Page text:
Economists question DA's new economic plan
Economists have called into question the Democratic Alliance’s goals of 8% growth as part of the opposition party’s new economic plan.
"Eight percent is achievable, but not with this plan. They are making the right noises and politicking very well, but it’s not offering anything inherently different to what the ANC has," Dawie Roodt, chief economist at the Efficient Group told the Mail & Guardian.
The DA's new economic plan, unveiled in Pretoria over the weekend, centres on the nurturing of an 8% annual economic growth rate through the introduction of a raft of polices that aim to fundamentally change how the economy is structured.
Initially, the DA wants to introduce a raft of measures that will ease the tax burden on companies, in the hopes this will spur them into absorbing excess labour from the unemployed sectors of the population.
The official opposition argues this growth and reduction in unemployment should be driven by small businesses, who they propose to be given assistance in establishing operations and by relaxing regulations.
Additionally, there are hopes to enhancing the education system through legislation that will prevent teachers from striking and setting minimum targets for school principals, along with improving general skills and training through a national apprentice system.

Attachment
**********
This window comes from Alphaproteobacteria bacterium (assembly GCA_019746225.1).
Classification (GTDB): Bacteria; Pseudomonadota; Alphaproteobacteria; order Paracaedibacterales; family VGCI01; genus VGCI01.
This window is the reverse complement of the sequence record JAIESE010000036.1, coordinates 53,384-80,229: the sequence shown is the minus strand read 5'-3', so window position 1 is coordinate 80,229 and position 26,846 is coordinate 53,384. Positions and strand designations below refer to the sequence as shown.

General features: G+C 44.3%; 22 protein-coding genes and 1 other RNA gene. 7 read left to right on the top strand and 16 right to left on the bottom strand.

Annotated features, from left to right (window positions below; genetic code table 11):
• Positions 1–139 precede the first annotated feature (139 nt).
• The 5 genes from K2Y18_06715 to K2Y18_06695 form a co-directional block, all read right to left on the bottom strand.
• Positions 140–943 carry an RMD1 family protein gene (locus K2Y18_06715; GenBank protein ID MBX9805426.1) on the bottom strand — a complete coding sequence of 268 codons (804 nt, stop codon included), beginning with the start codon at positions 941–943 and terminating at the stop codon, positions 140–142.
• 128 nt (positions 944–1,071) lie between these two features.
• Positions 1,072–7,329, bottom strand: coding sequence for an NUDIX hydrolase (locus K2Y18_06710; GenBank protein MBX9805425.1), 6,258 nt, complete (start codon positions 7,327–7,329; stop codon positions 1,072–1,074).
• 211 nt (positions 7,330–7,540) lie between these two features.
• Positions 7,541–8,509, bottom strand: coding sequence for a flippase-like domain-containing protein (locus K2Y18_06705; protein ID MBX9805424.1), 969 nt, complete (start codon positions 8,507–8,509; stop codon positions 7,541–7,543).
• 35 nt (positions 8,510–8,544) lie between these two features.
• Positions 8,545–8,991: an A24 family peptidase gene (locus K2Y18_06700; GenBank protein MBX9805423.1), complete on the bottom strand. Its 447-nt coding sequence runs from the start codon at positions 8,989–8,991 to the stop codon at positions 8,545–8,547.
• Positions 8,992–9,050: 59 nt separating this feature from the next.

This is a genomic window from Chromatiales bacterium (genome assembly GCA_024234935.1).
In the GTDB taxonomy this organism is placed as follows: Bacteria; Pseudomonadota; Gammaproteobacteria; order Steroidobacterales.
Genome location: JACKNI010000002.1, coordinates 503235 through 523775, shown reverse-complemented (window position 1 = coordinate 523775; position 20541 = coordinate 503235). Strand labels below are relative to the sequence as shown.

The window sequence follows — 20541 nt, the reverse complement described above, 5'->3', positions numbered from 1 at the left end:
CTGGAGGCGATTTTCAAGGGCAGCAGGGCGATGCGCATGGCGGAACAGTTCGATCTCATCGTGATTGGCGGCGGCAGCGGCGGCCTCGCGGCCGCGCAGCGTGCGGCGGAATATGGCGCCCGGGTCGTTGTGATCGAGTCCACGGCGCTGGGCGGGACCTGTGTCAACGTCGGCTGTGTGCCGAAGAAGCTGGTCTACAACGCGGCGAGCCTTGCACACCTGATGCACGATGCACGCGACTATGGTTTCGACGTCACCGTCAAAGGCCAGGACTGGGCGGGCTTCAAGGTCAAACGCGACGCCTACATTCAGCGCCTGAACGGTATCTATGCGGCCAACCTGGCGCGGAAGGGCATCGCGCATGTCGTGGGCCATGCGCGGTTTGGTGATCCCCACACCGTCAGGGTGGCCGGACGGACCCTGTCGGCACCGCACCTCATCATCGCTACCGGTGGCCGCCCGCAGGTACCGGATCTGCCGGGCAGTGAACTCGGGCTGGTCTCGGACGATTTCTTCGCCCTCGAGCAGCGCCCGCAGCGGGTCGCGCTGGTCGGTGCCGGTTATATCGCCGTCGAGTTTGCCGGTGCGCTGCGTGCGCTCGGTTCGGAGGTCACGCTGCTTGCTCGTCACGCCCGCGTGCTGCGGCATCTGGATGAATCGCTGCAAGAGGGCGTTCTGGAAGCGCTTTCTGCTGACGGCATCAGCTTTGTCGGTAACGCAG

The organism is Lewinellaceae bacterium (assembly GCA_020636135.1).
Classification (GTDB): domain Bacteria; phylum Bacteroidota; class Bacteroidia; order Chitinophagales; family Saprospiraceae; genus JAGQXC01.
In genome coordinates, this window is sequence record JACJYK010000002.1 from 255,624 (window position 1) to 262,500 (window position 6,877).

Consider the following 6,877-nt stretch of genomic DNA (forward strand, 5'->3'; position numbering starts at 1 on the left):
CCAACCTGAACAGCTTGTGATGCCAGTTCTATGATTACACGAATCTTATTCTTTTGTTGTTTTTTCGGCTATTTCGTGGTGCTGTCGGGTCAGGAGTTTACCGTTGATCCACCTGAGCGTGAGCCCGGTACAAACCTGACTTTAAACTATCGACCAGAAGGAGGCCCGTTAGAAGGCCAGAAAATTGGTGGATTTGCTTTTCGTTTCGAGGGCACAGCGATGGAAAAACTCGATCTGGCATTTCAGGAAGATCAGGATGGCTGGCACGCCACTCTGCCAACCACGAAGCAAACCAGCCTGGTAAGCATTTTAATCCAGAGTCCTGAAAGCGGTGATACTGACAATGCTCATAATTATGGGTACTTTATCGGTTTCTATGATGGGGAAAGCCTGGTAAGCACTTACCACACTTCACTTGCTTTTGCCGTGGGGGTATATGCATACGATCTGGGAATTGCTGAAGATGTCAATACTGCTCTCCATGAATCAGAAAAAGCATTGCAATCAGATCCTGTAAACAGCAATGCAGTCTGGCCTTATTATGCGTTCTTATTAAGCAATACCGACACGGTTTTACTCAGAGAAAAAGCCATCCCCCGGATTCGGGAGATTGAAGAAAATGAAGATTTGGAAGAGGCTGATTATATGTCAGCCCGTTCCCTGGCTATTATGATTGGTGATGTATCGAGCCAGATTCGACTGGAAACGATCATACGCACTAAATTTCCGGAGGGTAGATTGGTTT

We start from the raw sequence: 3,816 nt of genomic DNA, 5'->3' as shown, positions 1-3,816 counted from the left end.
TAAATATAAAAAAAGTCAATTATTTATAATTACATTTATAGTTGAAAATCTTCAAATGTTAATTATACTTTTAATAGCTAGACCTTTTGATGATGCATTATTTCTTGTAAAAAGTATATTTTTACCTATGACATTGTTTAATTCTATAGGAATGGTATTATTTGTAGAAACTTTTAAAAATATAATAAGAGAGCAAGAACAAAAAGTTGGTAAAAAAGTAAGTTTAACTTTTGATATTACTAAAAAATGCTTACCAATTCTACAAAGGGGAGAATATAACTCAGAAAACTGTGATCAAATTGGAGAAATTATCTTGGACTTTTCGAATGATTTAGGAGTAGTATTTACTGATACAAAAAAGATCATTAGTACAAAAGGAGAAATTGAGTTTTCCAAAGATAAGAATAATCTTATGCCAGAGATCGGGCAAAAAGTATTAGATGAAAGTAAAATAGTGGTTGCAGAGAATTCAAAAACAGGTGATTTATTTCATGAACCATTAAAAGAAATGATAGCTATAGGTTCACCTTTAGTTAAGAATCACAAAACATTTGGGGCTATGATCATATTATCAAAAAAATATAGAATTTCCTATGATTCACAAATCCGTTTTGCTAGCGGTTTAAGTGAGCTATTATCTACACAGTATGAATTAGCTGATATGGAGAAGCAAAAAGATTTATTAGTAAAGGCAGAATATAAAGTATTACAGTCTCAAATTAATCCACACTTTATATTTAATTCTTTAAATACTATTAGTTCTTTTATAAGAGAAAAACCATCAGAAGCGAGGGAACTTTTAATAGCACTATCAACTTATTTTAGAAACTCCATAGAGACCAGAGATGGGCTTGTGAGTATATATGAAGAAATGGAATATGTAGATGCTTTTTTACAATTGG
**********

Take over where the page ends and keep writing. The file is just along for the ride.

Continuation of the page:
The party’s calls for the youth wage subsidy to be implemented, with a view to encourage the employment of young people, were also renewed as part of their economic plans.
While the plan has been initially lauded, economists polled by the M&G believe the aim of 8% growth is unfeasible – especially in the medium to long term.
“It is possible but not sustainable. Realistically speaking we could go for 5% or 6%. There are elements of this plan that also don’t speak to the specifics of a lot of what they plan on doing,” said Chris Hart, chief economist at Investment Solutions.
This was echoed by Stanlib chief economist Kevin Lings, who argued the constraints currently found in the economy - ranging from logistical capability and power capacity –means the plan is not realistic.
“There is absolutely no point in growing rapidly, only to find a couple of years down the line that you run into constraints and then have to rapidly apply the brakes to your growth plans,” Lings said.
Lings argued that while a spike in growth would offer a certain level of immediate satisfaction, lower growth numbers over an extended period would better suit South Africa.
"Long term sustained growth is far more effective than a high growth rate over a short period that would probably end up in South Africa experiencing growth induced housing and banking bubbles or the like," Lings said.
Roodt said that while the DA’s proposals of further tax incentives are "encouraging", he would opt for an "entire tax overhaul".
"The two key words for me when I look at how I'd go about changing our economy for the better are simplicity and liberalisation. We need to liberalise and keep things simple, we can’t reinvent the wheel," he said.
Hart also said he remained sceptical about the objectives set out in the plan, for as long as household savings were at low levels.
"Things like small business growth is important but to truly aspire to a growth rate of 8%, you need to assure you have a great depth of household savings. Consumers must have the security of at least some savings before you begin thinking about large sustained growth," Hart added.